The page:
It is the Holy Grail of many historians to unearth a famous
or infamous ancestor, someone to pep up what might otherwise
be a humdrum genealogy. If not the bastard son of a lord
or king, then perhaps a murderer or a highwayman, or perhaps
a petty felon transported to Australia for his sins.
The reality is that the great majority of us come from
humble stock and struggle to trace our ancestors beyond
the 1700s simply because their lives were of no great
significance in the scheme of things. If we're lucky,
we can trace a plausible thread into the 1600s, but only
if the family stayed put for long enough and parish records
I say this so that you understand that I am not given
to flights of fancy, so when an email droped into my inbox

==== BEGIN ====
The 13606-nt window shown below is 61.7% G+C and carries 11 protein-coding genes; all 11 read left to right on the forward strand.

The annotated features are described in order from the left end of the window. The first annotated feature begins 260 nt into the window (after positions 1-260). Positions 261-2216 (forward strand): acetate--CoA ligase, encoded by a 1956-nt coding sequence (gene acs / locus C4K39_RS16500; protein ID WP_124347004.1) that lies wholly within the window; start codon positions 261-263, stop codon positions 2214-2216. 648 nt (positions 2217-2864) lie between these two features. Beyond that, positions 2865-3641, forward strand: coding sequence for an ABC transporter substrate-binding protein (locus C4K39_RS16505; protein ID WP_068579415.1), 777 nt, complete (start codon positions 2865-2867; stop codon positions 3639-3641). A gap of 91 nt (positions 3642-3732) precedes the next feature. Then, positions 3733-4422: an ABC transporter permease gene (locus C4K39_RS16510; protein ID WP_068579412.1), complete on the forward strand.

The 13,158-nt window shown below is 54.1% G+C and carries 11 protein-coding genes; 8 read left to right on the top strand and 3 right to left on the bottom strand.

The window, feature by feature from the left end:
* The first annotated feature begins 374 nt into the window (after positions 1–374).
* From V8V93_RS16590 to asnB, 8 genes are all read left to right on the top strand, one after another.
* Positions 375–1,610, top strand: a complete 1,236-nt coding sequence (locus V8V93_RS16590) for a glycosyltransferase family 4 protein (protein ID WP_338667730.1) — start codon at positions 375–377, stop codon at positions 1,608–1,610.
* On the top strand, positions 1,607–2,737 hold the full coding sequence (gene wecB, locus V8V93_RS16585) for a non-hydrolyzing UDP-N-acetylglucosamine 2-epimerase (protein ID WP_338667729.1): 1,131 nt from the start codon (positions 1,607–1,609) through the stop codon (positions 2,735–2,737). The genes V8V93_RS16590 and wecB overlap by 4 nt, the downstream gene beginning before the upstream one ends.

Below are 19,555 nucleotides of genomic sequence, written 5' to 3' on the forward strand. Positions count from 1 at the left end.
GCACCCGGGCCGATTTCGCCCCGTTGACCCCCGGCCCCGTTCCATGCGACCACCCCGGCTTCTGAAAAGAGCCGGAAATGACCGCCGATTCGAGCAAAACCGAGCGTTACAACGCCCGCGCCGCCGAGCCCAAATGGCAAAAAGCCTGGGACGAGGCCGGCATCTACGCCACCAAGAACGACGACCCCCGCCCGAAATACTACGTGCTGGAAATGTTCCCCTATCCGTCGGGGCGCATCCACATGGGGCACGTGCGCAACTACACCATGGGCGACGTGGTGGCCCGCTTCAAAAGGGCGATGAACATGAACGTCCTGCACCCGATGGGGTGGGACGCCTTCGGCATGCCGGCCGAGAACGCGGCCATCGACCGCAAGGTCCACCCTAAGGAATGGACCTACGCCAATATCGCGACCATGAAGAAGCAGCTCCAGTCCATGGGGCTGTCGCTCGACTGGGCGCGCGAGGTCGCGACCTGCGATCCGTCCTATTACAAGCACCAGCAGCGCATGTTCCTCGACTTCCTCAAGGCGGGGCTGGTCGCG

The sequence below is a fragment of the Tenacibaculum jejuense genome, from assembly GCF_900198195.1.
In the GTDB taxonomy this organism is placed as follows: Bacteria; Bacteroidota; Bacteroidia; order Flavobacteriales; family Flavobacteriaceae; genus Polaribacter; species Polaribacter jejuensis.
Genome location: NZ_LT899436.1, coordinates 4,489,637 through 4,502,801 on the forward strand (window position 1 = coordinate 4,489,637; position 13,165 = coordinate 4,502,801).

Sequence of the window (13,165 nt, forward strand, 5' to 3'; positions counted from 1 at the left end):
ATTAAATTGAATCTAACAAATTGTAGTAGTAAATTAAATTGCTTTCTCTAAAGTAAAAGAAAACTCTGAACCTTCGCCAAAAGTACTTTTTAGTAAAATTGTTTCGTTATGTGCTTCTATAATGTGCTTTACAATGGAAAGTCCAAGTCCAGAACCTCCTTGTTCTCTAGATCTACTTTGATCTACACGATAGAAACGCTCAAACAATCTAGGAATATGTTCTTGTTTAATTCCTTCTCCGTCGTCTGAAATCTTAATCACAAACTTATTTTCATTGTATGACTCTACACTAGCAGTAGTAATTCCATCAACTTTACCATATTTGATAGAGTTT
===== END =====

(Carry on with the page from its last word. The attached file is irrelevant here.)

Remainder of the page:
suggesting that my wife's family might be descended from
one of the candidates for the Robin Hood legend, well
I had the salt cellar handy. But I have recorded the information
as it was sent to me that begings with my wife's gg-grandmother,
and leads all the way back to the 14th century and Thomas
Loxley in 1340.
I have tried to verify the information through the IGI
where I could and it has to be said there are odd discrepancies.
The most telling for me is William
Marshall. There was indeed someone of that name baptised
in 1594, but according to the IGI he died two years later.
But that said, the IGI also records that a William Marshall
married Alice Bromhead at St Nicholas, Bradfield, in 1618.
The Loxley connection is recorded in an 'Account of the
Loxleys of Hallamshire' in the Sheffield Archives and
the Local Studies Library. The Loxleys of Hallamshire
claim descent from the Earl of Huntingdon and also claim
de Loxley, better known as Robin Hood if you believe
The bloodline is convoluted, so follow the •
red dots from Rebecca.